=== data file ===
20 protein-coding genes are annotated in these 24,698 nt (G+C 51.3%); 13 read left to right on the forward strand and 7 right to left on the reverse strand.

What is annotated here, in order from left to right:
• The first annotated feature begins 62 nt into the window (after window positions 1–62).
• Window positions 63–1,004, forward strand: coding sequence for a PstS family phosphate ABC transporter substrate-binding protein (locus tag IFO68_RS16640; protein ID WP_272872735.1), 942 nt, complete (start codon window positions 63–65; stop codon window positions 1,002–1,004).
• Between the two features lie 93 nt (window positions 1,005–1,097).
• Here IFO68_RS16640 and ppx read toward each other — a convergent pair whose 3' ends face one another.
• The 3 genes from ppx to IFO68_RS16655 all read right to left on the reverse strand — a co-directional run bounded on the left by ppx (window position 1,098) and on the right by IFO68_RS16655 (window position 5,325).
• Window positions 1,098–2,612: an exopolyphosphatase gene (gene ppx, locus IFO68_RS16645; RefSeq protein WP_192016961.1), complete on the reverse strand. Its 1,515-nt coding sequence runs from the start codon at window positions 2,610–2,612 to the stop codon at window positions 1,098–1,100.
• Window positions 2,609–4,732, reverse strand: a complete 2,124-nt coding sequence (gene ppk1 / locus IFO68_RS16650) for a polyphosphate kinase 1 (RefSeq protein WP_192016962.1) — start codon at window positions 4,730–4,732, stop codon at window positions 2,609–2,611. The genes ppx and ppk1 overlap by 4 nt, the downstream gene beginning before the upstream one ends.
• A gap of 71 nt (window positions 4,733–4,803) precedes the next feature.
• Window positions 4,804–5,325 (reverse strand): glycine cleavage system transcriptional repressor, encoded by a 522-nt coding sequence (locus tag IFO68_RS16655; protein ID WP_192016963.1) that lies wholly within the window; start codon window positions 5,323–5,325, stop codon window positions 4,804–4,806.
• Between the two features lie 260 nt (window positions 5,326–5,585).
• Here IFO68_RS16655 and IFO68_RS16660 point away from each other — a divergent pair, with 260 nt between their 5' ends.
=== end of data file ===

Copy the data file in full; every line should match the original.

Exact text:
20 protein-coding genes are annotated in these 24,698 nt (G+C 51.3%); 13 read left to right on the forward strand and 7 right to left on the reverse strand.

What is annotated here, in order from left to right:
• The first annotated feature begins 62 nt into the window (after window positions 1–62).
• Window positions 63–1,004, forward strand: coding sequence for a PstS family phosphate ABC transporter substrate-binding protein (locus tag IFO68_RS16640; protein ID WP_272872735.1), 942 nt, complete (start codon window positions 63–65; stop codon window positions 1,002–1,004).
• Between the two features lie 93 nt (window positions 1,005–1,097).
• Here IFO68_RS16640 and ppx read toward each other — a convergent pair whose 3' ends face one another.
• The 3 genes from ppx to IFO68_RS16655 all read right to left on the reverse strand — a co-directional run bounded on the left by ppx (window position 1,098) and on the right by IFO68_RS16655 (window position 5,325).
• Window positions 1,098–2,612: an exopolyphosphatase gene (gene ppx, locus IFO68_RS16645; RefSeq protein WP_192016961.1), complete on the reverse strand. Its 1,515-nt coding sequence runs from the start codon at window positions 2,610–2,612 to the stop codon at window positions 1,098–1,100.
• Window positions 2,609–4,732, reverse strand: a complete 2,124-nt coding sequence (gene ppk1 / locus IFO68_RS16650) for a polyphosphate kinase 1 (RefSeq protein WP_192016962.1) — start codon at window positions 4,730–4,732, stop codon at window positions 2,609–2,611. The genes ppx and ppk1 overlap by 4 nt, the downstream gene beginning before the upstream one ends.
• A gap of 71 nt (window positions 4,733–4,803) precedes the next feature.
• Window positions 4,804–5,325 (reverse strand): glycine cleavage system transcriptional repressor, encoded by a 522-nt coding sequence (locus tag IFO68_RS16655; protein ID WP_192016963.1) that lies wholly within the window; start codon window positions 5,323–5,325, stop codon window positions 4,804–4,806.
• Between the two features lie 260 nt (window positions 5,326–5,585).
• Here IFO68_RS16655 and IFO68_RS16660 point away from each other — a divergent pair, with 260 nt between their 5' ends.